Sunday, 17 April 2011

Flat Holm, Steep Holm and the Wolves

With continuing high pressure and fantastic weather, today had the feeling of being a scorcher. First paddle this year in a short top me thinks!

With a fairly big spring tide and mirror like conditions Hywel and I decided we'd head out to Steepholm in the middle of the Bristol Channel.


Leaving Penarth we could just about see Flatholm through the fog. I had some unreasoned desire to go around the north of the island . . .

After a fairly steep ferry glide out towards the landing jetty on Flatholm, I finally gave in within yards. The flailing blurred paddling in almost tropic conditions was just a little bit too much like hard work. We decided to go down around the south of the island and immediately accelerated to some 5 knots without lifting a blade.

Scooting around to the lighthouse we start our second glide across to Steepholm. It doesn't take us long.

Within a short time, Flatholm seems miles away, and the mainland has totally disapeared

Arrival at Steepholm
The spit on Steepholm with Brean Down off in the fog
A very low tide
An alternative landing spot with convenient steps
High tide mark?
As we paddle around the island and hit slack low tide, Hywel mentions that his GPS is indicating an altitude of minus 8m.

Rudder Rock at low water


Steepholm
Hywel on Steepholm having lunch with Flatholm in the distance and nothing else
No horizon
Leaving Steepholm just as the tide begins to flood, it is noticeably eerie out here. No sound, no movement. Passing Flatholm I notice some disturbed water and something sticking out of the water. So with some more frantic paddling I try to gain ground and get closer to investigate before it is lost to the flood.

Approaching the Wolves


Wolf Rock as the flood starts increase
It is the Wolves, exposed, just. These rocks have claimed a few lives in their time.

Hywel sitting on some turbulent water before the rocks, above where we thing the masts of the wreck might appear on an even lower tide.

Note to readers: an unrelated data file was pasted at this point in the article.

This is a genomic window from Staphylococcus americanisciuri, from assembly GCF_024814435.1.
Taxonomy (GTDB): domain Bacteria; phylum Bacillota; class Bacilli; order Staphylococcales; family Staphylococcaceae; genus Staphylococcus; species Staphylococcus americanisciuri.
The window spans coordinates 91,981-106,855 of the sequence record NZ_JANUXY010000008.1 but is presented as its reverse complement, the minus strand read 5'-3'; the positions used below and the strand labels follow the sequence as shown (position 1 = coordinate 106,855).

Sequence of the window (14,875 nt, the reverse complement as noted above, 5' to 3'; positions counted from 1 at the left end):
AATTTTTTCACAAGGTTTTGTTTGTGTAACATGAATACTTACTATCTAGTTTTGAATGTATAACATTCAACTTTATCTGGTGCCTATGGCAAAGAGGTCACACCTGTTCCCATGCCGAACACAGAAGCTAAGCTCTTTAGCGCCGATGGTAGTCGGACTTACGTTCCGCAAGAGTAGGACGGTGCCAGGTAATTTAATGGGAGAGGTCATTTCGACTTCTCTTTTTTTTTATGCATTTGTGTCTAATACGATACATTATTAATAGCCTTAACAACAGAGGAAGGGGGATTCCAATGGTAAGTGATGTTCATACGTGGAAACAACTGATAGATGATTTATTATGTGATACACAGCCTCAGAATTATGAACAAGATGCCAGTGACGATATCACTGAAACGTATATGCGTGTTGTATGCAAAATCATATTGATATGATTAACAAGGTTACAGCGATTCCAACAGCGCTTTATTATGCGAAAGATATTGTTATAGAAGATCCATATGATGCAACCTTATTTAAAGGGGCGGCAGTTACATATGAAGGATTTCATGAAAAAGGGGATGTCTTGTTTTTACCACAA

Hywel at the Wolves with Steepholm in the distance


The chart indicates that there are exposed masts at the chart datum.
With the high pressure and millpond conditions, we might have seen them had we arrived a little earlier. It could be the masts of the sloop William and Mary which struck the Wolves on 28th October 1817
 Her topmast remained some feet above the water, to which the crew adhered until the boat returned. Our informant saved himself by swimming, and was two hours and a half in the water, when he was taken into the boat. He witnessed the heartrending scene which took place on the sinking of the vessel. A Mr Barron, his mother, and four sisters (who had their man-servant and carriage on board) were among the passengers; the cries of the young ladies were most distressing. They all perished! They went down in each other's arms.
 54 passengers were lost, including 22 women and children. Only one person survived.
50 bodies were recovered and buried on Flat Holm.
14.7 Nm

2 comments:

Taran Tyla said...

Bloody Hell, I'm seriously impressed, never seen Steep Holm that low. A bit more & you could have walked to Brean Down (LOL)...

eurion said...

It was tempting to continue over to the other side - but it would have been horribly muddy.